America's Nuclear Secrets Vulnerable To 'Insider' Attacks Watchdog Warns


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The Government Accountability Office issued a scathing report about the lax security regarding America's nuclear secrets. The GAO blasted the Department of Energy for failing to implement numerous measures for its Insider Threat Program, which was established in 2014.

"Instead, DOE divided significant responsibilities for its program between two offices," the GAO wrote. "Without better-integrating insider threat responsibilities between these offices, DOE's insider threat program will continue to face significant challenges that preclude it from having an effective or fully operational program."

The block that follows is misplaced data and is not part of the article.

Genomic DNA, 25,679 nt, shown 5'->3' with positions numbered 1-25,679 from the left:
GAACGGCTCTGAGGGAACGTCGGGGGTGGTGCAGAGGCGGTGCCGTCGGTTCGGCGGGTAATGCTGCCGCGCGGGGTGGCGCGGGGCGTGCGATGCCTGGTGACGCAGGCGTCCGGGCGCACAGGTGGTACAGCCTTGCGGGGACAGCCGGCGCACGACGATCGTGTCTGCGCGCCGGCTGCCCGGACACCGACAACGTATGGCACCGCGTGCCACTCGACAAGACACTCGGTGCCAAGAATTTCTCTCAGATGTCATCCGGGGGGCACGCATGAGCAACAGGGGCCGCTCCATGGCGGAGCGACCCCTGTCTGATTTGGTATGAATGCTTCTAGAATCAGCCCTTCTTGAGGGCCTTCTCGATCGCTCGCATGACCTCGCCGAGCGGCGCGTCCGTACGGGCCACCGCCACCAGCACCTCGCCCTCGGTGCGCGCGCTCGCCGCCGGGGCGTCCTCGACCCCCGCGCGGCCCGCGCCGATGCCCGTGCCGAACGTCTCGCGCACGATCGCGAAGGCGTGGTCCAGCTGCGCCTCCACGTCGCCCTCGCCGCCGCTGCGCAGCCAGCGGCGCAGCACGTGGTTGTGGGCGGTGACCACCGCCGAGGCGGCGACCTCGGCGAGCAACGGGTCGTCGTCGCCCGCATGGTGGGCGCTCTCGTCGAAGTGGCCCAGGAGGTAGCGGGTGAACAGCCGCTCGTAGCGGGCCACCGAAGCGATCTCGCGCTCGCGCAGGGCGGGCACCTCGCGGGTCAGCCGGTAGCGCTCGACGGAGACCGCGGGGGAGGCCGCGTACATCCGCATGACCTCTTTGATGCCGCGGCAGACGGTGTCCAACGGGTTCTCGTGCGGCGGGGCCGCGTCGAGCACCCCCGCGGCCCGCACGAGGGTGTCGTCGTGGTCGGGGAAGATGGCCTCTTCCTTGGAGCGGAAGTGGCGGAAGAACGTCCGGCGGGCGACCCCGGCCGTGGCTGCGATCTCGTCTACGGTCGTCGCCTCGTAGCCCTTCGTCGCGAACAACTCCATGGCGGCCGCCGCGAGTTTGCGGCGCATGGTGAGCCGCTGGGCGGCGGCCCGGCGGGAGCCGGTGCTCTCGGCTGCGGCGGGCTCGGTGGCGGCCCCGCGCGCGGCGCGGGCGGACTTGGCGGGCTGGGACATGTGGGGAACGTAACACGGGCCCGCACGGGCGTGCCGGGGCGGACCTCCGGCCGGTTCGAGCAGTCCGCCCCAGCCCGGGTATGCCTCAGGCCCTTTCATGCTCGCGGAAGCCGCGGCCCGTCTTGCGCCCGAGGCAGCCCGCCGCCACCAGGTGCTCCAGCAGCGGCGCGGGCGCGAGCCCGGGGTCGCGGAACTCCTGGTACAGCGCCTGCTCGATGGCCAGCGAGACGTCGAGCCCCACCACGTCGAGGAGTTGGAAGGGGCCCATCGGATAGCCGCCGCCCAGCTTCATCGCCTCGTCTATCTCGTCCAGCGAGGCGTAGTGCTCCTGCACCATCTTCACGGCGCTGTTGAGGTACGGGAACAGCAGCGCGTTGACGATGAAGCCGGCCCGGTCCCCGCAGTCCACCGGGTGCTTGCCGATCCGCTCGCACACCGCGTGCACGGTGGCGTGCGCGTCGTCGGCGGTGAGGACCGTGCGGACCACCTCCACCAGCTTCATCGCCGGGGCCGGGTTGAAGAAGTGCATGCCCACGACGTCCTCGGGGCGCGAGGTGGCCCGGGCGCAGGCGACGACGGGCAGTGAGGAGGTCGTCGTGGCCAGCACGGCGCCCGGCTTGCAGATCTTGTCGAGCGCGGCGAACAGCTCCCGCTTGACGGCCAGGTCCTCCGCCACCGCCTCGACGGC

In addition, the GAO said the DOE has failed to identify and assess the resources needed to properly implement the Insider Threat Program.

The GAO report noted the consequences of the lax security measures, citing a DOE report from 2017, the most recent year of available data. The GAO found 250 unclassified insider threat-related security incidents in that year alone. While most of the incidents were determined to be minor and unintentional, the report "identified several incidents considered to have been malicious."

"For example, the report described a highly publicized incident in which an individual was found guilty of accepting nearly $500,000 in bribes in exchange for official acts he performed in his capacity at the agency," the GAO wrote, referring to the case of Grigory Trosman.

The GAO issued a stark warning about the "devastating consequences" if the DOE does not improve its security measures.

"Such threats could have significant consequences for national security and could include unauthorized release of classified information; workplace violence; or improper access to sensitive nuclear weapons, material, and components."

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